Respiratory physicians and other TSANZ members have been asked to step up and become COVID-19 vaccination advocates to their patients and in the broader community.
In the latest TSANZ newsletter, TSANZ president Professor John Upham called for members to use their influence now that we have access to vaccines that are highly effective at preventing severe disease.
“Let’s remind ourselves that life-threatening COVID-19 is a vaccine-preventable disease,” he wrote.
“Twelve months ago, there were few effective therapeutic approaches. The current COVID-19 outbreak in Sydney, and the large numbers of people in intensive care, illustrate that this is not the time for complacency.”
“Vaccination is the clear pathway out of lock down and for reducing the risk that we become unwitting disease vectors, spreading the virus to family, friends, and colleagues.”
Speaking to the limbic from the current COVID lockdown in Brisbane, Professor Upham added that advocacy was part of the health professional’s duty of care to the community.
“At a clinical level, we have to deal with the people who are right in front of us but we have also got a duty of care to the community at large and that includes advocating for healthy behaviours, making sure that the community is as safe as possible, making sure that people are held accountable where there are adverse exposures, and really advocating on behalf of our patients in the community.”
He said health professionals and their organisations could be backing up the public health effort by government and chief health officers.
“I can’t magically get a million doses of vaccine but I think I can play a role in talking to my patients who may have questions or are a bit hesitant or unsure. I think having examples of patients or healthcare workers – doctors, nurses, physiotherapists – who say they have had their vaccine, it normalises the situation a little bit and helps put a face to the campaign. It’s not just something the government is doing far away in Canberra.”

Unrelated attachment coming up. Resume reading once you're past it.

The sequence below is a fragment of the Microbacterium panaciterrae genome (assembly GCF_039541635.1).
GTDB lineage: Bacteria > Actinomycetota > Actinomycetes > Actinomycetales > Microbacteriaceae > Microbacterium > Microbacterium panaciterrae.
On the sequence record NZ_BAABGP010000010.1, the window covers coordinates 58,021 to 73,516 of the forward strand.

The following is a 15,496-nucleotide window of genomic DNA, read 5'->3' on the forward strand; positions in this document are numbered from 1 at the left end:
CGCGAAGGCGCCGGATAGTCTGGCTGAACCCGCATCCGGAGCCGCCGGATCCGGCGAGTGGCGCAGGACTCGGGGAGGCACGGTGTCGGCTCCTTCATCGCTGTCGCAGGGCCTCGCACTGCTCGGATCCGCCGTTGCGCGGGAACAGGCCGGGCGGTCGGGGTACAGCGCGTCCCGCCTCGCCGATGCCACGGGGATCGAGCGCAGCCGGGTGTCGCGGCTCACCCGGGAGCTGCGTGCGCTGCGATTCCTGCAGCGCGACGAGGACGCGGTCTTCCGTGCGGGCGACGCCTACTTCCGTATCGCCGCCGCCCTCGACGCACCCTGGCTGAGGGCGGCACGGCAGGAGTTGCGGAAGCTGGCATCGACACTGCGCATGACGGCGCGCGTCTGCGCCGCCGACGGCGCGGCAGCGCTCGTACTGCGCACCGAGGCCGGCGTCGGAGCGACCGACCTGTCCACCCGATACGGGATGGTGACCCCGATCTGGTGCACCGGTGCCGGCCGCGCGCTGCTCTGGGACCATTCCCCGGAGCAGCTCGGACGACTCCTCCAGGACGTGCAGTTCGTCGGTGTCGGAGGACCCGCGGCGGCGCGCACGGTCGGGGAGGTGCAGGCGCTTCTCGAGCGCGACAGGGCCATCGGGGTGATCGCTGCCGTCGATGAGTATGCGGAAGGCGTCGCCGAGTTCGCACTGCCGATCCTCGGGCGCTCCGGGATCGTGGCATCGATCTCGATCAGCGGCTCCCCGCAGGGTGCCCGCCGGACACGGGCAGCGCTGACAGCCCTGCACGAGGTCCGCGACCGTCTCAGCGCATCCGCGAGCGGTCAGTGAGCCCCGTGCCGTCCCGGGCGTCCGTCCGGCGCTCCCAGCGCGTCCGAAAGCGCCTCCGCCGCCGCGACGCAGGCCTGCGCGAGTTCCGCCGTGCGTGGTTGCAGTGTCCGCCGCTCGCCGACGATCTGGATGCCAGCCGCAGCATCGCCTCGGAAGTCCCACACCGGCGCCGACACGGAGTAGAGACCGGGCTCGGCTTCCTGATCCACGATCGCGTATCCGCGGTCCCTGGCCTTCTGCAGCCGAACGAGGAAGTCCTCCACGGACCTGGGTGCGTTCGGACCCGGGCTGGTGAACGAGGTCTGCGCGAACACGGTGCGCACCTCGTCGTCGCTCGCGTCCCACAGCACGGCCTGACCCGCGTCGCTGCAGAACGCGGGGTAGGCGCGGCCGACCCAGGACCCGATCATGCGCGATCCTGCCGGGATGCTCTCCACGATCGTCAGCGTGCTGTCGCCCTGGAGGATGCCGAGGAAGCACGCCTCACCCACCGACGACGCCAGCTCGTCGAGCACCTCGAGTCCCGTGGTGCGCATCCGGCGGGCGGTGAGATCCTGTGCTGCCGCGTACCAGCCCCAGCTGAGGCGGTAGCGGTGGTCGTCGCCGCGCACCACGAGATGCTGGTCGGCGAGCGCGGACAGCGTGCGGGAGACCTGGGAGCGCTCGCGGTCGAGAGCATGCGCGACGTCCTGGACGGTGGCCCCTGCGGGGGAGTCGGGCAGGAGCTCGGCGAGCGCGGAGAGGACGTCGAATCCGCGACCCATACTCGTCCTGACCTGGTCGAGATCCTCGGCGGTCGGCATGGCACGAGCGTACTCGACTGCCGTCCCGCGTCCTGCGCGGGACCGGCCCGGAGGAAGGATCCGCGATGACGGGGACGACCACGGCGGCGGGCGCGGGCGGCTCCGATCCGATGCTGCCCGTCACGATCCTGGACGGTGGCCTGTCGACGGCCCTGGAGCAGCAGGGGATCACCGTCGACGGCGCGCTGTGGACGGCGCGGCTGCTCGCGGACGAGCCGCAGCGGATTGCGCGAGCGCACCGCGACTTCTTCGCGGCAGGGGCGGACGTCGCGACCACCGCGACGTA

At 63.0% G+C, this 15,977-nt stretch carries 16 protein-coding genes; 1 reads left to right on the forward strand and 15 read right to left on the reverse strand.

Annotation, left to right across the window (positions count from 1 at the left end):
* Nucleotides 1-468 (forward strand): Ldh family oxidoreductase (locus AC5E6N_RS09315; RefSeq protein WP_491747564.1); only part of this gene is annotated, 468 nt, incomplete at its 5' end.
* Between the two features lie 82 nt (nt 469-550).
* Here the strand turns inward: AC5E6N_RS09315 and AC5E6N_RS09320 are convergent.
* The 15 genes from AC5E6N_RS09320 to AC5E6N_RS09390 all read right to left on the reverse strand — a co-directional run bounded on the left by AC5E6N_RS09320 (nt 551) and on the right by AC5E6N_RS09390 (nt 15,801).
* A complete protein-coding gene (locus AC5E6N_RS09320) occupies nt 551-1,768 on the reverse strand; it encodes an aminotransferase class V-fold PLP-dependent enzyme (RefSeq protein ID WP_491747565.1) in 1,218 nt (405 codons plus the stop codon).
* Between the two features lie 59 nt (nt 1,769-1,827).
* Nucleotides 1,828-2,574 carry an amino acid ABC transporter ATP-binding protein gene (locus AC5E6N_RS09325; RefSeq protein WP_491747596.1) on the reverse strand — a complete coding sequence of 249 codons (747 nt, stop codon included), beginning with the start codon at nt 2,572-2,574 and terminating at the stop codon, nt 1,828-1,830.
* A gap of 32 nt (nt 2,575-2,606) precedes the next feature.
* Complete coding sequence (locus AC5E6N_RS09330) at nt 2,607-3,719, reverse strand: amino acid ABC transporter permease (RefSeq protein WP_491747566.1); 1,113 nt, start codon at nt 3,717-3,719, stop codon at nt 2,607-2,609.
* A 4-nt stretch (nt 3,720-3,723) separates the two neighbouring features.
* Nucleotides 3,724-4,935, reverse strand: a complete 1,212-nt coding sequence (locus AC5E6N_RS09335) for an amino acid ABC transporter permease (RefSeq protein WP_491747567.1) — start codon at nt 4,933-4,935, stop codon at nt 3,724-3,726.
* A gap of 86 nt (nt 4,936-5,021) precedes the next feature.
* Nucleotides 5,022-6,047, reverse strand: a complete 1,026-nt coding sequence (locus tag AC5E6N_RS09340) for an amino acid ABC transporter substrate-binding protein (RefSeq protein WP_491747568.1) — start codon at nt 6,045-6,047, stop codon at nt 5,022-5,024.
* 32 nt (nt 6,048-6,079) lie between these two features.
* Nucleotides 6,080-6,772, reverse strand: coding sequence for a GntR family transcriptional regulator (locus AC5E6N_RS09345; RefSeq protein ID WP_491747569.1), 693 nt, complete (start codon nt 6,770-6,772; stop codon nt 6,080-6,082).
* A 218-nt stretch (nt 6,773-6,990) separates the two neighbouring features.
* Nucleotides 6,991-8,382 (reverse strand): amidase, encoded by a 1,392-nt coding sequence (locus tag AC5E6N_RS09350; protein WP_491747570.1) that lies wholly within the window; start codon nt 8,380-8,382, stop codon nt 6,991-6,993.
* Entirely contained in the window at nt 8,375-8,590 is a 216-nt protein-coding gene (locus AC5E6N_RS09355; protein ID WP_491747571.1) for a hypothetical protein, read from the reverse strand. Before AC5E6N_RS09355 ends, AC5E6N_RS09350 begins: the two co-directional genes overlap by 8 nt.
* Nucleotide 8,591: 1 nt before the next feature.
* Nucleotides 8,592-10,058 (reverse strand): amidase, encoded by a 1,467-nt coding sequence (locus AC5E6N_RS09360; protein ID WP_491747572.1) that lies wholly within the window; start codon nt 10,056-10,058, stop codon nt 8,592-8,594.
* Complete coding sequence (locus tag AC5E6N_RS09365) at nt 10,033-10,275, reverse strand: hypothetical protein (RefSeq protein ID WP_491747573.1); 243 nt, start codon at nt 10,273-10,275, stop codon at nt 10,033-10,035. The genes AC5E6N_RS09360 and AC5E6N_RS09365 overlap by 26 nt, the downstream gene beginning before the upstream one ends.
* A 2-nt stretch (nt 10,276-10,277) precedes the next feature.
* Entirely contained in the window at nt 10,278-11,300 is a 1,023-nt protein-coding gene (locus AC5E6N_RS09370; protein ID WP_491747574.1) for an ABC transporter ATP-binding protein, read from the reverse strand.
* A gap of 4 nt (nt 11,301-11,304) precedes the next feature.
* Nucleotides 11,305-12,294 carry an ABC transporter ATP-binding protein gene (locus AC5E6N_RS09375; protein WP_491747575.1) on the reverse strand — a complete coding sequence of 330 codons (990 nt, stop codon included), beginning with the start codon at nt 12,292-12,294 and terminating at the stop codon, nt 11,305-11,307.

In the TSANZ newsletter he suggested that health professionals make their vaccination advocacy personal.
“As TSANZ members we can all play a vital role as vaccine advocates on behalf of our patients and the community. Consider engaging social media to advocate for vaccination, perhaps posting a photo of yourself being vaccinated or sharing a copy of your vaccine certificate,” he wrote.
Long term COVID impact
Professor Upham told the limbic that respiratory physicians could be dealing with the impact of the pandemic for years to come.
“The people who get very severe COVID tend to go to ICU and we don’t have quite so much involvement but there are a couple of issues that perhaps haven’t had the attention they deserve. One of them is people with pre-existing lung diseases and their susceptibility to COVID and having bad outcomes from COVID.”
“And the other issue is …there are a group of people who never had anything wrong with their lungs, get bad COVID and are in hospital for a while and then start to get scar tissue in their lungs and seem to have long term health problems.”
“We are only just starting to understand the full extent of that as time goes by and we see more and more people with this sort of problem. Even if we get to the point where the pandemic dies off and goes away, we are probably going to be dealing with some of the long term sequelae of that for years to come.”